Each of these images is presented today in competition format with borders.

Without further ado, I present to you My Dapper Little Scoundrel.

Mom shaming.

We've all seen it, we've all been the victim of it, most of us have probably been the giver of it at some point.  Unfortunately, with the advent of social media, many people feel they have been given carte blanche to tell others how to run their lives or manage their children.  Every day that I'm on social media, particularly Facebook with it's multitude of groups, I see women demeaning and belittling other women for their choices regarding their children or their lives.

The reality is, we were all raised differently, we all have different educations, different beliefs, different thought processes, and different ideas of how things should be done.  Just because something has worked well for you doesn't mean it will work for someone else.  I raised each one of my daughters slightly differently because they're wildly different individuals and what worked for one did not work for the other.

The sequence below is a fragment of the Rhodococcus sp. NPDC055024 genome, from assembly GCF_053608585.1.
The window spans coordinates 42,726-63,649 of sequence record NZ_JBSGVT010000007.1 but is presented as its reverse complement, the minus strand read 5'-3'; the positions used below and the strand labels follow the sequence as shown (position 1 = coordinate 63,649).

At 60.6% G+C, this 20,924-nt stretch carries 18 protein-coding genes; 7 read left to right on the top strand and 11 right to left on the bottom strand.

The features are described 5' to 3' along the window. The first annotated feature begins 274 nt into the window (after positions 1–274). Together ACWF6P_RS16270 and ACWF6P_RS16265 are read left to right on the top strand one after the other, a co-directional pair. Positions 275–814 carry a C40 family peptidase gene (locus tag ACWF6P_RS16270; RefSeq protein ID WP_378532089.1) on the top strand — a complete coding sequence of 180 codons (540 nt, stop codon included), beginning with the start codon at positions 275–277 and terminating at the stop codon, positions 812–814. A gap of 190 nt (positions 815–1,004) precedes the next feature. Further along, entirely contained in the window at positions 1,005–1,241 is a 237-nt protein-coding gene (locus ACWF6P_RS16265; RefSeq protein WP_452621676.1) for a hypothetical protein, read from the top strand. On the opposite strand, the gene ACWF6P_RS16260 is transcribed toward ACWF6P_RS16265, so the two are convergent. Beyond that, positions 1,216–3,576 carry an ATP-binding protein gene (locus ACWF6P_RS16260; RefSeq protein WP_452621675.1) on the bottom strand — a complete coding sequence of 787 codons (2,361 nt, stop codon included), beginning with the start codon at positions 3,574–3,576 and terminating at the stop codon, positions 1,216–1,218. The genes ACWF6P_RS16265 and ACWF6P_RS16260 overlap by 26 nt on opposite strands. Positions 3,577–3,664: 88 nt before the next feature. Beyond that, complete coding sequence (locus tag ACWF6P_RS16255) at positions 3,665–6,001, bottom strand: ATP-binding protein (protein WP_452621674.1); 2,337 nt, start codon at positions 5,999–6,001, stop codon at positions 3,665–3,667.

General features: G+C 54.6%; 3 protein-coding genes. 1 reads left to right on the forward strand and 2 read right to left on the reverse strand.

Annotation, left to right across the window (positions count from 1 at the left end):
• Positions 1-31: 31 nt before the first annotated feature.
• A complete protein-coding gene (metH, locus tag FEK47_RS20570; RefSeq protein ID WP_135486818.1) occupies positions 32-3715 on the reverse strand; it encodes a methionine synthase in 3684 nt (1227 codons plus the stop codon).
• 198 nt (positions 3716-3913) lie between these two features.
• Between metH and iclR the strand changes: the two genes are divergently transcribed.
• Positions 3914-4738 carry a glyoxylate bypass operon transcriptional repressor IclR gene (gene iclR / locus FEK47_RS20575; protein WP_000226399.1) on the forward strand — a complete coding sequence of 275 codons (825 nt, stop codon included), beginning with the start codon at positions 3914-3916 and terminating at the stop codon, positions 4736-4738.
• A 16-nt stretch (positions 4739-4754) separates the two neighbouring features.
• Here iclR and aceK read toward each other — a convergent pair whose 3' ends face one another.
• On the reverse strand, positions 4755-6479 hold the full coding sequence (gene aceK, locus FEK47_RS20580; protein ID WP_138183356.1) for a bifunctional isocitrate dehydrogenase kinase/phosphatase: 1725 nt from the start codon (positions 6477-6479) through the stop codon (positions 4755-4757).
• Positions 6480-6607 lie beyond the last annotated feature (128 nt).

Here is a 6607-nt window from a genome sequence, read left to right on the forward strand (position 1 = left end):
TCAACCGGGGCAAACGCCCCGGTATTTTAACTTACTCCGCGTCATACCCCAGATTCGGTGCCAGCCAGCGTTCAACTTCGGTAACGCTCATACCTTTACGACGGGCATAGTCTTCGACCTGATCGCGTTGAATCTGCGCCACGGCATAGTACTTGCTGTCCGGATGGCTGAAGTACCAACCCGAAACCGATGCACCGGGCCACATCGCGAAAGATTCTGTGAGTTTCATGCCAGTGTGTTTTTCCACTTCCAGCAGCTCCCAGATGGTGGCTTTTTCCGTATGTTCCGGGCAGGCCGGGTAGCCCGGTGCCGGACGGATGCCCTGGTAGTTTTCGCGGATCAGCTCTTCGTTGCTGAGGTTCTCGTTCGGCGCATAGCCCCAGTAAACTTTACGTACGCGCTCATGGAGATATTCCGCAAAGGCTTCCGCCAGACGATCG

Before each session with my model moms, I warned them that we would be getting a bit personal, that I would be asking them questions, trying to dig deep, and attempting to bring some emotion to their portraits.  The responses ran the gamut from anger to deep pain in each and every woman.  In some cases, these women had reached out to others for help in a particular problem and had felt shamed for either being in that situation or having the audacity to ask and admit a need for help.  In their time of need, they were humiliated.  It's got to stop.  We have to stop placing our own desire to appear knowledgeable or wise above the NEED to be kind to our fellow human beings.